is the author of Crooked River [deep cleveland press] and winner of the 2009 Hessler Street Fair Poetry Anthology contest. He will be accompanied musically by Miles Budimir and Morgan Ellington of the Deep Cleveland Trio.

Other upcoming Lix and Kix Events:

Saturday 17 July 2010 — Dianne Borsenik
and John Burroughs, a.k.a. Lix and Kix, will be featured poets during the Ohio Poetry Association picnic in Marion, Ohio. Event begins at 1 p.m. and will include an open mic for OPA members.

Wednesday 21 July 2010 at 7 p.m.
Our featured artists will include Alex Gildzen (originally of NE Ohio and currently of Santa Fe, NM - author of many books including Elyria by Crisis Chronicles Press) and Cleveland's own Alex Nielsen and Christine Howey during the Lix and Kix poetry extravaganza at Bela Dubby in Lakewood. An open mic will follow.

Wednesday 18 August 2010 at 7 p.m. —
Renée Alberts & Nikki Allen (bringing their cut and run poetry tour from Pittsburgh) and the one and only Steve Abbott (from Columbus) will be our featured poets during the Lix and Kix Poetry Extravaganza at Bela Dubby in Lakewood. An open mic will follow.

Wednesday 15 September 2010 at 7 p.m. —
Our featured artists will include Lou Suarez, author of Traveler [2010, Mid-List Press], Meredith Holmes and a to-be-announced musical guest during the Lix and Kix poetry extravaganza at Bela Dubby in Lakewood. An open mic will follow.

Thursday, June 10, 2010

Lou Suarez Comes to Sandusky Coffeehouse

Lou Suarez will be reading from his new book Traveler at the Sandusky Coffeehouse Readings this Saturday at 2:00. Lou is a longtime supporter of writing in our region, and he always shares himself along with his poems. Join us if you can.
Lou Suarez is the author of two book-length collections of poetry, Ask (2004) and the
new Traveler (2010), both published by Mid-List Press, also three poetry chapbooks,
Losses of Moment (Kent State University Press, 1995), The Grape Painter, (Frost Heaves
Press, 2001), and On U.S. 6 to Providence ((Red Mountain Review, 2006).
He is currently professor emeritus at Lorain County Community College, and lives in Sheffield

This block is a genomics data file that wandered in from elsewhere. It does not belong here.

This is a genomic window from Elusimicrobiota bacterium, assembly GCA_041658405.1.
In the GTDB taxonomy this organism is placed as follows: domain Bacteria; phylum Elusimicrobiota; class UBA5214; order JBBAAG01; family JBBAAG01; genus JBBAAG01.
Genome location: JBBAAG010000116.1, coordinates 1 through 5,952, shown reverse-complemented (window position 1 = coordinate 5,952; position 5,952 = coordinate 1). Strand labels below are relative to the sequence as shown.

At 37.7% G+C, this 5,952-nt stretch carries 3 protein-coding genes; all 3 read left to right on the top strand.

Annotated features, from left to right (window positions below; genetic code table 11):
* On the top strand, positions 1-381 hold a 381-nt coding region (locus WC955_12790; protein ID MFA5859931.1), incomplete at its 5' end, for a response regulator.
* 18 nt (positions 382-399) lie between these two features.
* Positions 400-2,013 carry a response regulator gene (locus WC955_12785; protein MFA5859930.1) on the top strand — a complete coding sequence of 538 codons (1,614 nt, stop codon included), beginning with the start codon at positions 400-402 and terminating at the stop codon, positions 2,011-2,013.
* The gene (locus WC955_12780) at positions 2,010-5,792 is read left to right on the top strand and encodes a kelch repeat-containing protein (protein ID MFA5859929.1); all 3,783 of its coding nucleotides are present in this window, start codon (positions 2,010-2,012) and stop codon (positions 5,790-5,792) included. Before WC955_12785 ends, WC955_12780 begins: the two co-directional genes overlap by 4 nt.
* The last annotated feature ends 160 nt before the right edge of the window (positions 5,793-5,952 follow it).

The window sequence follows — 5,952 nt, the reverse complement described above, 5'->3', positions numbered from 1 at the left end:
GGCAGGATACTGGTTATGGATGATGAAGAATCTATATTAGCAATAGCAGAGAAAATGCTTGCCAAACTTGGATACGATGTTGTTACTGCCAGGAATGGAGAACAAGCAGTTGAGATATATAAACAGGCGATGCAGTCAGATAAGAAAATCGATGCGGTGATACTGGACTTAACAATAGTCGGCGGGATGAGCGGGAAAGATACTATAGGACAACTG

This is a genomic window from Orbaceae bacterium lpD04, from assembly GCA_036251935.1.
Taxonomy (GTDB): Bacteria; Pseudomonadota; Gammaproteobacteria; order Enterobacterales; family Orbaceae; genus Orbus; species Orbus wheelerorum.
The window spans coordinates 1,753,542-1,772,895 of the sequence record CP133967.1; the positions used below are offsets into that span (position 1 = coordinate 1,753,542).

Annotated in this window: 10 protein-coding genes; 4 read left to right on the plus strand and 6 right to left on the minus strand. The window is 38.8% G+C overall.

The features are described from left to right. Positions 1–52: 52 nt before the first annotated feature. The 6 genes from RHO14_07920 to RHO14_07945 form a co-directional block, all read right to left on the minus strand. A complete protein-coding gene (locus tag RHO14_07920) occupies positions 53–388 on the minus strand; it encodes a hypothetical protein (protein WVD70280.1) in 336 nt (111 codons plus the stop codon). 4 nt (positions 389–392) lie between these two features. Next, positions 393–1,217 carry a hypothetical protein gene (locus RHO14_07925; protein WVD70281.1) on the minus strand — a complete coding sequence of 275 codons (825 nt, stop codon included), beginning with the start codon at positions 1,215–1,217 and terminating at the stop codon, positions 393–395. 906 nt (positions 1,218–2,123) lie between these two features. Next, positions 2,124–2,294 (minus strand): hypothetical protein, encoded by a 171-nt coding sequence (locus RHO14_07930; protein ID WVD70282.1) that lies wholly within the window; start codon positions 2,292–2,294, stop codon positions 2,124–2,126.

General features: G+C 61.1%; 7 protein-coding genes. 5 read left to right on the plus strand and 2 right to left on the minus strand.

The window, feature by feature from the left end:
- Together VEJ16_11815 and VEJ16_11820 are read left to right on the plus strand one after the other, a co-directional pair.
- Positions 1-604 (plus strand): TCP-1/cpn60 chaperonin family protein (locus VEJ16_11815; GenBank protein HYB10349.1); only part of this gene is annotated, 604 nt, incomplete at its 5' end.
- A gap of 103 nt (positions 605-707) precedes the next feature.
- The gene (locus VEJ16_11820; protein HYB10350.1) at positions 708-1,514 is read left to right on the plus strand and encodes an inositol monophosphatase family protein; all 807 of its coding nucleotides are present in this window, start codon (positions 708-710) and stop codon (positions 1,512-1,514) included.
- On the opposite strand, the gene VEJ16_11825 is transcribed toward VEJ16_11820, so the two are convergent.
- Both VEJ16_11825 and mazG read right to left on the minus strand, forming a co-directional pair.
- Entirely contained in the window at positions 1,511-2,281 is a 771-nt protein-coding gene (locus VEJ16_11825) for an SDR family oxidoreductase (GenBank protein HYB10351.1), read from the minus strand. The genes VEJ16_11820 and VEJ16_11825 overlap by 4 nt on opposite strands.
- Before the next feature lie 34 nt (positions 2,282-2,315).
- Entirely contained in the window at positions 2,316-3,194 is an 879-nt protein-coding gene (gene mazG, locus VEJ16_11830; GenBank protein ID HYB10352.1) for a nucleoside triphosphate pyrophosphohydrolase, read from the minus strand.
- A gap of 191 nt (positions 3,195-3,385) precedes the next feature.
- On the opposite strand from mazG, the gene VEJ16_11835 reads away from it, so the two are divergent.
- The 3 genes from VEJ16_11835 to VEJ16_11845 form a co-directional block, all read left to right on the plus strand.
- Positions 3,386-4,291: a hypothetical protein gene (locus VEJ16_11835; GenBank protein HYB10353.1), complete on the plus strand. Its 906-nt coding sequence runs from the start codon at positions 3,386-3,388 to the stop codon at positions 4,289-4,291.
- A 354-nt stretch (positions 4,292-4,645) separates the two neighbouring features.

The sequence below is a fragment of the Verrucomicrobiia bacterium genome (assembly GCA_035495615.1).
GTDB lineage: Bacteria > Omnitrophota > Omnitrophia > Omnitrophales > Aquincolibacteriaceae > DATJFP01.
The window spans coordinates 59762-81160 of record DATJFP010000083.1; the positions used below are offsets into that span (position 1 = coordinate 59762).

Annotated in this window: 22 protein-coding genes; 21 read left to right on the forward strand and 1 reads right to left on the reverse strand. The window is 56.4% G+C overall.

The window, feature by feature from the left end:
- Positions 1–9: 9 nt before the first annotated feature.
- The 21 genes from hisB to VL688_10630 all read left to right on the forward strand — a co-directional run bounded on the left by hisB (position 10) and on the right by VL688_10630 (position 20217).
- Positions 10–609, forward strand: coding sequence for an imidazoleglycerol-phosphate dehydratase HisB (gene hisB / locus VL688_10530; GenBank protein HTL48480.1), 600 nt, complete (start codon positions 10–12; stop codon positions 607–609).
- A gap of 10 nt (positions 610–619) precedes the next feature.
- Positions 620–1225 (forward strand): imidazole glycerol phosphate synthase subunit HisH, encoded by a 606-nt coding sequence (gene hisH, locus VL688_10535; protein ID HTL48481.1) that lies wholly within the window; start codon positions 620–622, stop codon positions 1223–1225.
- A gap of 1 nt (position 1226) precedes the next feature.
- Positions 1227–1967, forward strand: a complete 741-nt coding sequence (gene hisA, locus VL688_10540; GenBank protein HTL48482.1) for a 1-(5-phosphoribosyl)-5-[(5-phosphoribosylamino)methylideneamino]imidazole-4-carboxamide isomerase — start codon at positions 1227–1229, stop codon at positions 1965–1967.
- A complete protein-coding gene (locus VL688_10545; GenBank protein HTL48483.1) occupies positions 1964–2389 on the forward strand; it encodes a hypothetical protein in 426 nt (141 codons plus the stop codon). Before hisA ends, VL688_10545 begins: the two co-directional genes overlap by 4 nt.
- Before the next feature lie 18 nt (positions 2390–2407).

Lake, Ohio, with his wife. He is a member of the Lorain Poets. On Traveler: “Again and again the sharp-eyed poems of Lou Suarez see through the still surfaces of the ordinary to reveal the turbulence and mystery of our own lives. In a collection that is by turns sexy, elegiac, and celebratory, Suarez shows us that the world—the American world in particular—
is stranger, larger, and lovelier than we knew. Isn’t this why we read poetry?” — George Bilgere

Saturday, June 5, 2010

Cordite Zombies

The April issue of the Cordite Poetry Review is a special issue on zombie poetry.

Zombies are a peculiarly American trope, and it's odd to see Cordite ("Australian poetry and poetics") doing an American obsession. Despite their invention in Haiti (does anybody still connect zombies with vodoun any more?), zombies were drafted into America by George Romero, who, with Night of the Living Dead, reenvisioned and redefined the idea of the walking dead so vividly that even forty-some years later, we still see them as Romero saw them. As authentically American as American flags on the fourth of July.

(I was at a party last year when the discussion turned around to peoples' zombie-apocalypse contingency plans (*). What are your plans for how to survive when the hungry walking dead prowl the abandoned, burned-out homes of your home town? Quick tip: moving to an island doesn't work. Zombies don't need to breath; they can walk on the bottom.)

So, back to Cordite. (Cordite, by the way, is a World-War-I era form of gunpowder used for rifles and artillery. It's called "cordite" because it's formed into cords-- it looks like strands of orange-white spaghetti. If you're writing men's adventure fiction (or poetry), could you please stop talking about "the smell of cordite"? It's mostly obsolete, hardly anybody uses it any more. Thanks you.) So, zombies have long since infected the world, even Australia.

What makes us so fascinated about zombies, anyway? Does the world need zombie poetry? And, more important-- is it any good? Death has fascinated poets since around when Gilgamesh was king-- Death be not proud, Because I could not stop for death, Rage, rage, Garden of Proserpine, not to mention about a million others, including just about every poem that Edgar Allen Poe ever wrote. So, what are zombies, but death on the prowl, coming for you at any moment your attention wanders?
So, sure, why not zombie poetry?

Editor Ivy Alvarez says:
"We know more about the undead species who have lived in our hearts and dined on our minds than ever before. We have probed into their weaknesses, evaded their tricks and know well of their canny (and uncanny) chicanery.
We know these things … because they were once like us. Let us not rest on our laurels. Let us be vigilant and as ready as we can be for the uneasy future that is Zombie 2.0.

*See also the story "Some Zombie Contingency Plans," by Kelly Link. Check it out; Kelly Link is really weird. And I mean that in a seriously good way.


The poet doesn't invent. He listens. ~Jean Cocteau